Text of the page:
Michael Moorcock

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Michael Moorcock (born 18 December 1939) is a prolific British writer and editor, long known for his SF and fantasy works and now also for literary novels.

Michael Moorcock, 2006

Sourced[edit]

Short fiction[edit]

To Rescue Tanelorn... (1962)[edit]

Originally published in Science Fantasy magazine, December 1962. Page numbers from the author’s final revised version included in the omnibus trade paperback edition The Eternal Champion published by White Wolf Publishing
  • Everything means nothing—that is the only truth.
    • p. 472
  • The subtlest lie of all is the full truth.
    • p. 474

London Bone (1997)[edit]

Originally published in the anthology New Worlds edited by David Garnett. Page numbers from the story included in the mass market paperback edition "Year's Best SF 3" edited by David G. Hartwell
  • Americans need bullshit the way koala bears need eucalyptus leaves. They’ve become totally addicted to it. They get so much of it back home that they can’t survive without it.
    • p. 423
  • What the local politicians actually meant was that they hoped to claim the land in the name of the public and then make the usual profits privatizing it. There was a principle at stake. They had to ensure their friends and not outsiders got the benefit.
    • p. 443

The Sundered Worlds (1965)[edit]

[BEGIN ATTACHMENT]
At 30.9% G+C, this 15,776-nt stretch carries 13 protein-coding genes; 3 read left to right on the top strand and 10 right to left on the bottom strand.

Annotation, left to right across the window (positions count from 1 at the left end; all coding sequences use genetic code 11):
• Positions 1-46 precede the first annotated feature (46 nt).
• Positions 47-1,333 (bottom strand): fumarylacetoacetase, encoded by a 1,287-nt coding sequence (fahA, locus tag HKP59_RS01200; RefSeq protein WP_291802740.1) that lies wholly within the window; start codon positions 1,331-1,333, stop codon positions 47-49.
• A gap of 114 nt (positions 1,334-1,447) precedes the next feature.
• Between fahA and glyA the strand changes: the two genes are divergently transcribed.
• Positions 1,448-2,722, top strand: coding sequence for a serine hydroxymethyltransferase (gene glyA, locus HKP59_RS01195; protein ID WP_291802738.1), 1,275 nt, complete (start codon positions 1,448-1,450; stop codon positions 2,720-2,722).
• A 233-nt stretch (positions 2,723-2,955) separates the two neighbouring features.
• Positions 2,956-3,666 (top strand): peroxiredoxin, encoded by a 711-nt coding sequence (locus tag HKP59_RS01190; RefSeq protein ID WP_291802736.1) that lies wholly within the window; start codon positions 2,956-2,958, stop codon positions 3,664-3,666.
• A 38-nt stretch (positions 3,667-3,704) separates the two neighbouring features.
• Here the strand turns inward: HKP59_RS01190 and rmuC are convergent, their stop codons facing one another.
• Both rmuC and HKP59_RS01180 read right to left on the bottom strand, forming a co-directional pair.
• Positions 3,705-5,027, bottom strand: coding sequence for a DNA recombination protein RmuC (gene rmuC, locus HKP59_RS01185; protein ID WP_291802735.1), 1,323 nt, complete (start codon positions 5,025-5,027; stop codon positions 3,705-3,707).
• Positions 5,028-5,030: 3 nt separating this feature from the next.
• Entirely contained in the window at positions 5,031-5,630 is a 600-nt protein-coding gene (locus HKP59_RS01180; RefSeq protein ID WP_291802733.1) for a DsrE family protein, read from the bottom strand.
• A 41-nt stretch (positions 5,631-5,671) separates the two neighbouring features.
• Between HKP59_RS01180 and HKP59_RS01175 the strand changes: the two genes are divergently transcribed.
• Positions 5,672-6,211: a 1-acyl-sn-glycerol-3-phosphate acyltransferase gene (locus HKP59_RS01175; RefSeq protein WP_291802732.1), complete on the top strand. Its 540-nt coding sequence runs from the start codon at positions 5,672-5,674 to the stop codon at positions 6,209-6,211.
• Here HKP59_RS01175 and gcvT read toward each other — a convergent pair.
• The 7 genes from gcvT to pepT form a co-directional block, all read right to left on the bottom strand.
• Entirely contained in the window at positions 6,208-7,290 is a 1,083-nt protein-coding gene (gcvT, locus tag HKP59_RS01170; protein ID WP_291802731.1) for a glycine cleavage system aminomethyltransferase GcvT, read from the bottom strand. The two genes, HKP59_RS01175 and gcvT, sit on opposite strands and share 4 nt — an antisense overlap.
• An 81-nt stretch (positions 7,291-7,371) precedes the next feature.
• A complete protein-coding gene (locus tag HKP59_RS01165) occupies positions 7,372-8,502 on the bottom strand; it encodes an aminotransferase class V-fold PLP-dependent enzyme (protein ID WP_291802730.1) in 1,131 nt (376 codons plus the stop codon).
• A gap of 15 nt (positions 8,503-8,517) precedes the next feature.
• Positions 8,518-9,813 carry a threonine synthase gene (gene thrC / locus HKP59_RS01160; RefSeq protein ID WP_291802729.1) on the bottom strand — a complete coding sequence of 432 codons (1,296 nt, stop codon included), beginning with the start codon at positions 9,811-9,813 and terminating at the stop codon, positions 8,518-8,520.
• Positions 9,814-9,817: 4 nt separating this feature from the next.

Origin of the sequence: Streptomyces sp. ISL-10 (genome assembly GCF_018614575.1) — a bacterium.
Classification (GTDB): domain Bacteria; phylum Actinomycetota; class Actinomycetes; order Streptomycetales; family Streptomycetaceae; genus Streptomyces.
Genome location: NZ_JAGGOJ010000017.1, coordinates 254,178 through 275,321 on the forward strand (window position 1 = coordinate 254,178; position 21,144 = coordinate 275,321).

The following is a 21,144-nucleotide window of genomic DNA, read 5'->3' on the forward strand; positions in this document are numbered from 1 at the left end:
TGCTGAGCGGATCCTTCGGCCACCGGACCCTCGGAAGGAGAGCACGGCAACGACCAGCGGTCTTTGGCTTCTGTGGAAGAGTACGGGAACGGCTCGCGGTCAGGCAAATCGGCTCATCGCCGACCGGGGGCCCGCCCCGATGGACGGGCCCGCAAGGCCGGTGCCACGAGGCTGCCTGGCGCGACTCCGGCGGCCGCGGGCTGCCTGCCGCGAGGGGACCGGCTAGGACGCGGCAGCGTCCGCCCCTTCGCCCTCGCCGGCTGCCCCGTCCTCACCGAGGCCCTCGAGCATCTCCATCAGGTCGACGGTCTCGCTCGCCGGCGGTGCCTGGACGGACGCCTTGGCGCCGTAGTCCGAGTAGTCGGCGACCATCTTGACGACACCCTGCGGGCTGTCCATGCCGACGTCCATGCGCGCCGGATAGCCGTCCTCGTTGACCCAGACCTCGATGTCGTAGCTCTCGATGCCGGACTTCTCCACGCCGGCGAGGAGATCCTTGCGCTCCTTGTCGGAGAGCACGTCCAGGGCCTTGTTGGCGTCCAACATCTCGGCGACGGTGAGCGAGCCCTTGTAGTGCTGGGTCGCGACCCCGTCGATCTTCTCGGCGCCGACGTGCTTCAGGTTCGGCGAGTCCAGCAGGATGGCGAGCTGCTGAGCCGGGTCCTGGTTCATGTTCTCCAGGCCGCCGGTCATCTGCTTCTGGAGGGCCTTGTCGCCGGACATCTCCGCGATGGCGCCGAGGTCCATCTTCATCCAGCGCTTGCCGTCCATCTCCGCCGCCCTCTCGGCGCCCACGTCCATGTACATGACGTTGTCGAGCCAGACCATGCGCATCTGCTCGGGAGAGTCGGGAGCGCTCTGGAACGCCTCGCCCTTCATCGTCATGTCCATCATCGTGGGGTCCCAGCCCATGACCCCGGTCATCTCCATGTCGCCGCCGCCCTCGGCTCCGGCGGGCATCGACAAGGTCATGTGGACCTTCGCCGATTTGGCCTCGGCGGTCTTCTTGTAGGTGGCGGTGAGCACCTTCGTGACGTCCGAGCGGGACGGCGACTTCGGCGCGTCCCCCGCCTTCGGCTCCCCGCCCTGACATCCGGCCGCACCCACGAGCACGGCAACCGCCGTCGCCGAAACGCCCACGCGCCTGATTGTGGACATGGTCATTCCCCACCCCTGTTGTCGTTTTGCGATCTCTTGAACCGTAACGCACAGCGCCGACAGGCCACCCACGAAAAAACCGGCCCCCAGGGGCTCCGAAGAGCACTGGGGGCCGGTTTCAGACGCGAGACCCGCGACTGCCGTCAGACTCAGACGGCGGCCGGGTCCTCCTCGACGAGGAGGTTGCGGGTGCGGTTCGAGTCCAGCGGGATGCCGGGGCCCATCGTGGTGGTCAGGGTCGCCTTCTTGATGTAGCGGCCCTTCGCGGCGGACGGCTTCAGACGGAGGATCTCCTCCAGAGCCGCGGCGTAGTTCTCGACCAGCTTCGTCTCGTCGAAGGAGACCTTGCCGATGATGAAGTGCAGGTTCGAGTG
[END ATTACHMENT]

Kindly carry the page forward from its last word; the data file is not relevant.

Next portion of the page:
Page numbers from the author’s final revised version included in the omnibus trade paperback edition The Eternal Champion published by White Wolf Publishing
  • “He was a fool,” said Willow calmly to Klein. “There are many who refuse their responsibilities. Fooling themselves they search for a ‘higher ideal’. He was a fool.”
    “What are responsibilities?” said Klein laconically. “He knows. Responsibility, my dear, is another word for self-interest. For survival.”
    She looked at Klein uncomprehendingly.
    • Chapter 4 (p. 206)
  • The time has come for the dismantling of fantasies. That is already happening to our universe. Now that we have this one chance of survival we must finally rid ourselves of fantasies and seize that chance!
    For centuries our race has built on false assumptions. If you build a fantasy based on a false assumption and continue to build on such a fantasy, your whole existence becomes a lie which you implant in others who are too lazy or too busy to question its truth.
    In this manner you threaten the very existence of reality, because, by refusing to obey its laws, those laws engulf and destroy you. The human race has for too long been manufacturing convenient fantasies and calling them laws. For ages this was so. Take war, for instance. Politicians assume that something is true, assume that strife is inevitable, and by building on such false assumptions, lo and behold, they create further wars which they have, ostensibly, sought to prevent.
    We have, until now, accepted too many fantasies as being truths, too many truths as fantasies. And we have one last chance to discover the real nature of our existence. I am prepared to take it!
    • Chapter 7 (pp. 229-230)
  • He existed in all the many dimensions of the multiverse. Yet he, in common with all others, was bound by the dimension of Time. He had cast off the chains of space but was tied, as perhaps all denizens of the multiverse would always be, by the imperturbable prowl of Time, which brooked no halt, which condoned no tampering with its movement, whether to slow it or to speed it.
    Time, the changer, could not be changed. Space, perhaps, the material environment, could be conquered. Time, never.
    • Chapter 15 (p. 290)

The Eternal Champion (1970)[edit]

Page numbers from the author’s final revised version included in the omnibus trade paperback edition The Eternal Champion published by White Wolf Publishing